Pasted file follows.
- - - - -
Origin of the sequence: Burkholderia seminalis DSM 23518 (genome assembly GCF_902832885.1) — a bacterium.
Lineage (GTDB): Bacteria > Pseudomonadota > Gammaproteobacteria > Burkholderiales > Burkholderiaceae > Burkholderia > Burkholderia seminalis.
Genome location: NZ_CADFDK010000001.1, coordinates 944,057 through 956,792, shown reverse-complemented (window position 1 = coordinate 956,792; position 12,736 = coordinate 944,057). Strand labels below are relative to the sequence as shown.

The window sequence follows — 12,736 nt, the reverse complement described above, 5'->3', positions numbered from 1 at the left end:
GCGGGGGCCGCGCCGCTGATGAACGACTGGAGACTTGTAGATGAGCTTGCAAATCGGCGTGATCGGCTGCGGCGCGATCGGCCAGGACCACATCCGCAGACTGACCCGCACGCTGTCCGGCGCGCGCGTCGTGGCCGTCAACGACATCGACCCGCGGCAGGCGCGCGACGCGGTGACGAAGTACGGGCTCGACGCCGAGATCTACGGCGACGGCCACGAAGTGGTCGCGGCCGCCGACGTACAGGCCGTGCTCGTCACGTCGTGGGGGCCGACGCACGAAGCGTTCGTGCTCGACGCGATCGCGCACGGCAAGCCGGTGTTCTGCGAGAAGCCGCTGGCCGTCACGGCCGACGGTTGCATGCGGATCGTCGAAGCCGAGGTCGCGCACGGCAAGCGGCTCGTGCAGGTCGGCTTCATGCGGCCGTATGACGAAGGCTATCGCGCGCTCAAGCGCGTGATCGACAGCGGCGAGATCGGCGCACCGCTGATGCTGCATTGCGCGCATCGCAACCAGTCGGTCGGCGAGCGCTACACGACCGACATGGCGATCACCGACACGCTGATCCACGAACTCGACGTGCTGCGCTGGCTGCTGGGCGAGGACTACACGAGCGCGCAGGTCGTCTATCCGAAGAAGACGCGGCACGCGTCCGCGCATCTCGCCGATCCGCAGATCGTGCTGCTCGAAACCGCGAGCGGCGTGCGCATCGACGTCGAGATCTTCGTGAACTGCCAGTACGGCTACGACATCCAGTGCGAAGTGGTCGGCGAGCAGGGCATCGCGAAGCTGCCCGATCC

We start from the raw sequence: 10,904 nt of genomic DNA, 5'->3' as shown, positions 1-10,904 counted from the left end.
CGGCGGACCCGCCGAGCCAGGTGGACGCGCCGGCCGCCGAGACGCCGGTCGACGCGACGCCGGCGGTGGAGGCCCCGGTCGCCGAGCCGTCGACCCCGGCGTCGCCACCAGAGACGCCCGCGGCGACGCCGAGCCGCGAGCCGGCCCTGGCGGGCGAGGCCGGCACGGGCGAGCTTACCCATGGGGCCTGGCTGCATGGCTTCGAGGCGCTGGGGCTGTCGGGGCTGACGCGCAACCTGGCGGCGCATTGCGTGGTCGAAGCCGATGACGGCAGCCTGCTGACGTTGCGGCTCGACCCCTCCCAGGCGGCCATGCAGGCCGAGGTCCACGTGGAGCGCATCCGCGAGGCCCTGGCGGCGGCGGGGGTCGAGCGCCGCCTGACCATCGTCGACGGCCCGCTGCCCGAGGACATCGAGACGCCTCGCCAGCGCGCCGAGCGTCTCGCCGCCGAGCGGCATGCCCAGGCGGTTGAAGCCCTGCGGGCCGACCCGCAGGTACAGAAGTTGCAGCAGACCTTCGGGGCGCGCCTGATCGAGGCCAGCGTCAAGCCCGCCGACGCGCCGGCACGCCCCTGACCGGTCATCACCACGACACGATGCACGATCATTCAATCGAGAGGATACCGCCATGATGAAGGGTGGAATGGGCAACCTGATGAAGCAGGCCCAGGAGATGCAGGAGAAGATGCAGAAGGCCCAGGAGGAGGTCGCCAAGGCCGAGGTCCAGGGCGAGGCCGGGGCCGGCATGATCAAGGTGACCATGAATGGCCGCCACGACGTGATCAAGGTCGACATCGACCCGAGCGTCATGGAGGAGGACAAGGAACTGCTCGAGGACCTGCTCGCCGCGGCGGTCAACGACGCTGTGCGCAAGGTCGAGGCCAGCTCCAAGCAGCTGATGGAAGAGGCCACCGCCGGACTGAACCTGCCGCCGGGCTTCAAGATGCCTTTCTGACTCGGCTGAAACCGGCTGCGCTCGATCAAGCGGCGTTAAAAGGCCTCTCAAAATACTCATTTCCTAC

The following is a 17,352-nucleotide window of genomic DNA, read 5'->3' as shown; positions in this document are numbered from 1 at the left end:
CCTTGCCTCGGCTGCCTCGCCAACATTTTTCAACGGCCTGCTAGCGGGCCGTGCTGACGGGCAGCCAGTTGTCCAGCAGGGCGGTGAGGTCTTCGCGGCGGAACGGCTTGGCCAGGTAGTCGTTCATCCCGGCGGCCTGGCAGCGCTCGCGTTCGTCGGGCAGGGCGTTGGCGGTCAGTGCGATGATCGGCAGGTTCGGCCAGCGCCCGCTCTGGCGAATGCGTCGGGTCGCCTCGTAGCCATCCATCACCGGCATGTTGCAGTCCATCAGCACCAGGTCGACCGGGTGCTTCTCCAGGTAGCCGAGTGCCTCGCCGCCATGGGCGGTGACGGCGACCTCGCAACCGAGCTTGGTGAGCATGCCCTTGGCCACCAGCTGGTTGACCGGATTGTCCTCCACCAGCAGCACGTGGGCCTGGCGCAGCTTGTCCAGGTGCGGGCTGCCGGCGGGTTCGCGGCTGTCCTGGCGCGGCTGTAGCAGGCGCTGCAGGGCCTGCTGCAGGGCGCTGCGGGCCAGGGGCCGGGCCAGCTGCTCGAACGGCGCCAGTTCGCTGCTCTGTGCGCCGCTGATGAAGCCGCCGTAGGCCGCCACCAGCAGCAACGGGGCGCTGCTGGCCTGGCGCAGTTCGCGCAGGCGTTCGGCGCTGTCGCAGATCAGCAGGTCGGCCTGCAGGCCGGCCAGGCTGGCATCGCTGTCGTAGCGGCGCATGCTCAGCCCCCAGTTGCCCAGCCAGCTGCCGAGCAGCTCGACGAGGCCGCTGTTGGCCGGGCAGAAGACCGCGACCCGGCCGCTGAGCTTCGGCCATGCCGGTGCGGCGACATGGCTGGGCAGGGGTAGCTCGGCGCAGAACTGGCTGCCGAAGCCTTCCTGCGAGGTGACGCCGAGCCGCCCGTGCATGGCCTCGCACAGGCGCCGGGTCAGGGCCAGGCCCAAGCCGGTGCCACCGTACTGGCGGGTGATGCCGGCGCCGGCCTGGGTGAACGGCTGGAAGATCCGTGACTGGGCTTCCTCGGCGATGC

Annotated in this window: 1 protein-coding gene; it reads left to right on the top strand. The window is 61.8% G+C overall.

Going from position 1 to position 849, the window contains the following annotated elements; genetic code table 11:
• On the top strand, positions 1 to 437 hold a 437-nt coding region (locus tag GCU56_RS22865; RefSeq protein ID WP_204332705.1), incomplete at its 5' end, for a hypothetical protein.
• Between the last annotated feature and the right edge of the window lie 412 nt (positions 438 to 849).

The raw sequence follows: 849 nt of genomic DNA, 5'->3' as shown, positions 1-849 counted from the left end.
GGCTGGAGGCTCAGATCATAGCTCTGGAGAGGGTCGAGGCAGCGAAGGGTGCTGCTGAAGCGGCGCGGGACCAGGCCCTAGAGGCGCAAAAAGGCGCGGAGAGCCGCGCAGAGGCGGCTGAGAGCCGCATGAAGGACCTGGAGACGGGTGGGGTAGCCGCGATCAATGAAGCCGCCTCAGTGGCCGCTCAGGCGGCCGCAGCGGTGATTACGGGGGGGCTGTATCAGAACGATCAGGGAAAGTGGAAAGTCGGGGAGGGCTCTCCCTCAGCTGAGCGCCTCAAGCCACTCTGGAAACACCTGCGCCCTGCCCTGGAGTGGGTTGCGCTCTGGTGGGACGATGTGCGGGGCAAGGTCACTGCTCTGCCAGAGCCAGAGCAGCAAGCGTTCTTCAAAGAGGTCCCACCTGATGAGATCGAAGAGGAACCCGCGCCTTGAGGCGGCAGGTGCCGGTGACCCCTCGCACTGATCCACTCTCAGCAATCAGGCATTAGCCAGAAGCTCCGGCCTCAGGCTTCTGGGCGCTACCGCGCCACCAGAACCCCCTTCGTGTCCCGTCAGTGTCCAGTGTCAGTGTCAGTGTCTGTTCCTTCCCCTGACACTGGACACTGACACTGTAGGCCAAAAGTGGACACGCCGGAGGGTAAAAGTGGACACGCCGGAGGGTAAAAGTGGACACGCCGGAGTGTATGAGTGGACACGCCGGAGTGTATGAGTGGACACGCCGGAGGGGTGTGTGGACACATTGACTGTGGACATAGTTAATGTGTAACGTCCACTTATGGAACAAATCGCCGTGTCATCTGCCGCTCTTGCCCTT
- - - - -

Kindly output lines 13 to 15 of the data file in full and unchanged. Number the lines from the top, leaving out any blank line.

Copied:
• Between the last annotated feature and the right edge of the window lie 412 nt (positions 438 to 849).

The raw sequence follows: 849 nt of genomic DNA, 5'->3' as shown, positions 1-849 counted from the left end.
GGCTGGAGGCTCAGATCATAGCTCTGGAGAGGGTCGAGGCAGCGAAGGGTGCTGCTGAAGCGGCGCGGGACCAGGCCCTAGAGGCGCAAAAAGGCGCGGAGAGCCGCGCAGAGGCGGCTGAGAGCCGCATGAAGGACCTGGAGACGGGTGGGGTAGCCGCGATCAATGAAGCCGCCTCAGTGGCCGCTCAGGCGGCCGCAGCGGTGATTACGGGGGGGCTGTATCAGAACGATCAGGGAAAGTGGAAAGTCGGGGAGGGCTCTCCCTCAGCTGAGCGCCTCAAGCCACTCTGGAAACACCTGCGCCCTGCCCTGGAGTGGGTTGCGCTCTGGTGGGACGATGTGCGGGGCAAGGTCACTGCTCTGCCAGAGCCAGAGCAGCAAGCGTTCTTCAAAGAGGTCCCACCTGATGAGATCGAAGAGGAACCCGCGCCTTGAGGCGGCAGGTGCCGGTGACCCCTCGCACTGATCCACTCTCAGCAATCAGGCATTAGCCAGAAGCTCCGGCCTCAGGCTTCTGGGCGCTACCGCGCCACCAGAACCCCCTTCGTGTCCCGTCAGTGTCCAGTGTCAGTGTCAGTGTCTGTTCCTTCCCCTGACACTGGACACTGACACTGTAGGCCAAAAGTGGACACGCCGGAGGGTAAAAGTGGACACGCCGGAGGGTAAAAGTGGACACGCCGGAGTGTATGAGTGGACACGCCGGAGTGTATGAGTGGACACGCCGGAGGGGTGTGTGGACACATTGACTGTGGACATAGTTAATGTGTAACGTCCACTTATGGAACAAATCGCCGTGTCATCTGCCGCTCTTGCCCTT